Pro Day: From a Fan’s Point of View

Photo: Gary Breedlove Photography

For the final time, a collection of outgoing Oregon players got to show their talents at the Moshofsky Center in Eugene on Thursday.  Each player has worked hard to improve his talents in the facility in their tenure at Oregon now was the time to show off those skills  on their home turf in the Mo Center for NFL scouts visiting Eugene.  Potential draftees included Kenjon Barner, Kiko Alonso, Nick Cody, and several others who’ve made a difference at Oregon.

Most fans are unable to witness the event in person, as access is limited.  However, FishDuck’s crew of fan volunteers went behind the scenes on Thursday to survey the scenery to give fellow fans an idea of the atmosphere.  Like any Oregon practice, there is a great deal of physical activity involved that requires lots of prior conditioning to train for these unique events.  NFL teams send out scouts to preview the talents of Oregon players; Kansas City thought this was important enough that the Chief’s head coach Andy Reid was in attendance.

Each Pro Day is divided up into drills to showcase overall athletic ability and position specific skills:

LONG JUMP:

Photo: Gary Breedlove Photography

The opening drill is the standing long jump.  Each player’s ability to long jump while standing in place is measured by a scout.  Expectations vary by position and size.

40 YARD DASH:

Photo: Gary Breedlove Photography

The second drill ran was to test the speed of each player in the classic 40-yard dash.  Barner was timed at a 4.4; Alonso at 4.7; and Jackson Rice at 5.15 (impressive for a punter.)

20 YARD SHUTTLE/SHORT SHUTTLE:

Photo: Gary Breedlove Photography

Done to evaluate quickness of draftee’s change of direction ability.  The players start in the middle of a 10 yard distance with one hand on the ground, starting by pushing off their dominant leg in the opposite direction for five yards, then reversing for ten, and again in reverse for a timed procedure.

LONG SHUTTLE:

Photo: Gary Breedlove Photography

For a total of 60 yards, each player goes side to side from 5 yards, 10 yards, and 15 yards.  Again, the procedure is timed.  Barner had a very successful long shuttle.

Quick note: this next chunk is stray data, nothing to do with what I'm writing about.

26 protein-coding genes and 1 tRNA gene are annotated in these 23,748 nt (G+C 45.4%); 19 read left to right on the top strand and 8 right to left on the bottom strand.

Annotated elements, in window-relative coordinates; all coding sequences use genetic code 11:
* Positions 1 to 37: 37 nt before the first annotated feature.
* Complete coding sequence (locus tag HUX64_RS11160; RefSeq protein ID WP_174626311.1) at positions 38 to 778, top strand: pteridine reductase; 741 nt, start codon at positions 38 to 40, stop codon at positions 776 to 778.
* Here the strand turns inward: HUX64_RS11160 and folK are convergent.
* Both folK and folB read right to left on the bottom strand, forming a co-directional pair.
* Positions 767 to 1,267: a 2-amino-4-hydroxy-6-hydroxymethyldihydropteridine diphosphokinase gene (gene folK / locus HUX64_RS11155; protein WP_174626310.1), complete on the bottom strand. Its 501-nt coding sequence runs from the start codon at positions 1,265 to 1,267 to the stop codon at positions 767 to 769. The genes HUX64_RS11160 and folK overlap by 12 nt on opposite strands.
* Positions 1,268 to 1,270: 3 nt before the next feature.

INDIVIDUALIZED POSITION DRILLS:

Photo: Gary Breedlove Photography

Following the timed/measured drills, players were then divided up into categorized groups based on their position (i.e. O-Line, running backs, receivers, and special teams.)  Scouts from the NFL evaluated each individually.

FORMER PLAYERS ON HAND:

Several well-known Oregon greats were on hand to witness the event at their old stomping grounds.  Three of them current or former NFL players; they had to go through the same drills to get to where they are now.  Incidentally, two players who went head-to-head in last month’s Super Bowl were both in attendance.  One as recent as last year’s pro day, LaMichael James was spotted watching his former teammates (including close friend Kenjon Barner) show the NFL their talent.  Baltimore Ravens tight end Ed Dickson was also on hand to witness the event that he trained hard for three years ago.

Another former player who helped bring Oregon out of the cellar in the dark days and into the upper reaches of the Pac-10 was also on hand to witness Pro Day.  The great Chris Miller was in the building, one that didn’t exist when he auditioned for the NFL.  In Miller’s time as a Duck, so few players went onto the pros that scouts didn’t even come to Eugene.  Rather, he had to travel a long distance to be noticed following his departure from Oregon.  Miller was involved with the media, as he was doing an interview for NBC Sports/Comcast with coach Mark Helfrich and several prospective draftees.

New graduate assistant coach Nate Costa was also in attendance, throwing to receivers in the receiver drills.  Though injuries prevented Costa from playing pro football, the sky is the limit as he begins his coaching career at his alma mater.

It was quite the day inside the Moshofsky Center, hopefully leading to new beginnings for our beloved Ducks.

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Dave Melo

Dave Melo

Dating back to his childhood in 1993; Melo has gone to Duck games, practices, and gotten to personally know generations of Oregon Football players. He is a historical stat genius of Oregon football, particularly knowledgeable of the seasons of his childhood/youth years from 1994-mid 2000's. A big Duck football fan, Melo is known by many former players as the "Stats Guy" for remembering statistics of games and each Oregon team through the years. Melo also has had a personal tradition over the years of e-mailing a list of former players during football season on anniversary dates of milestone victories in Duck history. The tradition continues with a large e-mailing list that grows each year, and to a much larger audience as Melo joins Fish Duck to share his passion of Oregon Football history that got the Ducks to where they stand today.